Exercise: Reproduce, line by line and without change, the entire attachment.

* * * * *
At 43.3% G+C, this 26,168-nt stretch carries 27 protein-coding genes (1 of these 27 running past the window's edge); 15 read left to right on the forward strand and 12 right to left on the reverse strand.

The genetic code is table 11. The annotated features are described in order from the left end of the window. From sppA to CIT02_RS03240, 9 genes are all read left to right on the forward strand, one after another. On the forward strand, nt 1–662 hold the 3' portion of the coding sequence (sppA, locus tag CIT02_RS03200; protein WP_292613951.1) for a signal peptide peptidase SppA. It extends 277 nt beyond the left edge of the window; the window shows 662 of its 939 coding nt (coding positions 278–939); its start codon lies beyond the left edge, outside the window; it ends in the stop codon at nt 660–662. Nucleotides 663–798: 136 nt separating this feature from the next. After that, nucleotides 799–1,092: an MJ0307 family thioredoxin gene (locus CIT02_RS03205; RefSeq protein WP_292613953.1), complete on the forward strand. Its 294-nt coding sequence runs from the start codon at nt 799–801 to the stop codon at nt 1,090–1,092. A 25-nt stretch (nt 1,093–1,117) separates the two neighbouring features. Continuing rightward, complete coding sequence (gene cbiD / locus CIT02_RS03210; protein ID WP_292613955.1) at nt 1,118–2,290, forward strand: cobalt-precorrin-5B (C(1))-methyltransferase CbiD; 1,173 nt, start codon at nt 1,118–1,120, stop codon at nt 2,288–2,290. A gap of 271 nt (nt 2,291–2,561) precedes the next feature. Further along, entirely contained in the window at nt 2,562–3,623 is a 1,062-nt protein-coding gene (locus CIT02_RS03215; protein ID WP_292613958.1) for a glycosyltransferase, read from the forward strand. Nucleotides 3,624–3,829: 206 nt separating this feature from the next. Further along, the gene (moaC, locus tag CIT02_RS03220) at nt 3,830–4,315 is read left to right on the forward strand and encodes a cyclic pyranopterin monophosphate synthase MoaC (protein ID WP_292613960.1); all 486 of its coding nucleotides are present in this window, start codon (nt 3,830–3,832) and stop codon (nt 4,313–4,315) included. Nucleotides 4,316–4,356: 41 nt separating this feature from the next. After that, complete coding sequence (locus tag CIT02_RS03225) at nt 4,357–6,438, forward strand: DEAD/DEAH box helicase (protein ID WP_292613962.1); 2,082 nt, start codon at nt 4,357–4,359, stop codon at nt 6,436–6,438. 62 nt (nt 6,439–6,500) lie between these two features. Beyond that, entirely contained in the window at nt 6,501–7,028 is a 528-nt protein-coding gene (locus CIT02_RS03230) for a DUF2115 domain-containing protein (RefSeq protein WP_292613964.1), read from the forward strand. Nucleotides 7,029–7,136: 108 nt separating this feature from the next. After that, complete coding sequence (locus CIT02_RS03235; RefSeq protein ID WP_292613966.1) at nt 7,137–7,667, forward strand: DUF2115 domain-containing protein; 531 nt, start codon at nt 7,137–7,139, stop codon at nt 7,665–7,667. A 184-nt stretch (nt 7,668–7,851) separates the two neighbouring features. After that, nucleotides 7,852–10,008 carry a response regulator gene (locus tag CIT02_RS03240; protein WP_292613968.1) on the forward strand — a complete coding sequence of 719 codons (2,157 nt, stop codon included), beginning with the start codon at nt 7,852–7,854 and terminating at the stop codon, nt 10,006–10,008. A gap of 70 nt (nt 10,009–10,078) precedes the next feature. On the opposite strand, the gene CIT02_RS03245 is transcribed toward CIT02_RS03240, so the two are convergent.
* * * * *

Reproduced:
At 43.3% G+C, this 26,168-nt stretch carries 27 protein-coding genes (1 of these 27 running past the window's edge); 15 read left to right on the forward strand and 12 right to left on the reverse strand.

The genetic code is table 11. The annotated features are described in order from the left end of the window. From sppA to CIT02_RS03240, 9 genes are all read left to right on the forward strand, one after another. On the forward strand, nt 1–662 hold the 3' portion of the coding sequence (sppA, locus tag CIT02_RS03200; protein WP_292613951.1) for a signal peptide peptidase SppA. It extends 277 nt beyond the left edge of the window; the window shows 662 of its 939 coding nt (coding positions 278–939); its start codon lies beyond the left edge, outside the window; it ends in the stop codon at nt 660–662. Nucleotides 663–798: 136 nt separating this feature from the next. After that, nucleotides 799–1,092: an MJ0307 family thioredoxin gene (locus CIT02_RS03205; RefSeq protein WP_292613953.1), complete on the forward strand. Its 294-nt coding sequence runs from the start codon at nt 799–801 to the stop codon at nt 1,090–1,092. A 25-nt stretch (nt 1,093–1,117) separates the two neighbouring features. Continuing rightward, complete coding sequence (gene cbiD / locus CIT02_RS03210; protein ID WP_292613955.1) at nt 1,118–2,290, forward strand: cobalt-precorrin-5B (C(1))-methyltransferase CbiD; 1,173 nt, start codon at nt 1,118–1,120, stop codon at nt 2,288–2,290. A gap of 271 nt (nt 2,291–2,561) precedes the next feature. Further along, entirely contained in the window at nt 2,562–3,623 is a 1,062-nt protein-coding gene (locus CIT02_RS03215; protein ID WP_292613958.1) for a glycosyltransferase, read from the forward strand. Nucleotides 3,624–3,829: 206 nt separating this feature from the next. Further along, the gene (moaC, locus tag CIT02_RS03220) at nt 3,830–4,315 is read left to right on the forward strand and encodes a cyclic pyranopterin monophosphate synthase MoaC (protein ID WP_292613960.1); all 486 of its coding nucleotides are present in this window, start codon (nt 3,830–3,832) and stop codon (nt 4,313–4,315) included. Nucleotides 4,316–4,356: 41 nt separating this feature from the next. After that, complete coding sequence (locus tag CIT02_RS03225) at nt 4,357–6,438, forward strand: DEAD/DEAH box helicase (protein ID WP_292613962.1); 2,082 nt, start codon at nt 4,357–4,359, stop codon at nt 6,436–6,438. 62 nt (nt 6,439–6,500) lie between these two features. Beyond that, entirely contained in the window at nt 6,501–7,028 is a 528-nt protein-coding gene (locus CIT02_RS03230) for a DUF2115 domain-containing protein (RefSeq protein WP_292613964.1), read from the forward strand. Nucleotides 7,029–7,136: 108 nt separating this feature from the next. After that, complete coding sequence (locus CIT02_RS03235; RefSeq protein ID WP_292613966.1) at nt 7,137–7,667, forward strand: DUF2115 domain-containing protein; 531 nt, start codon at nt 7,137–7,139, stop codon at nt 7,665–7,667. A 184-nt stretch (nt 7,668–7,851) separates the two neighbouring features. After that, nucleotides 7,852–10,008 carry a response regulator gene (locus tag CIT02_RS03240; protein WP_292613968.1) on the forward strand — a complete coding sequence of 719 codons (2,157 nt, stop codon included), beginning with the start codon at nt 7,852–7,854 and terminating at the stop codon, nt 10,006–10,008. A gap of 70 nt (nt 10,009–10,078) precedes the next feature. On the opposite strand, the gene CIT02_RS03245 is transcribed toward CIT02_RS03240, so the two are convergent.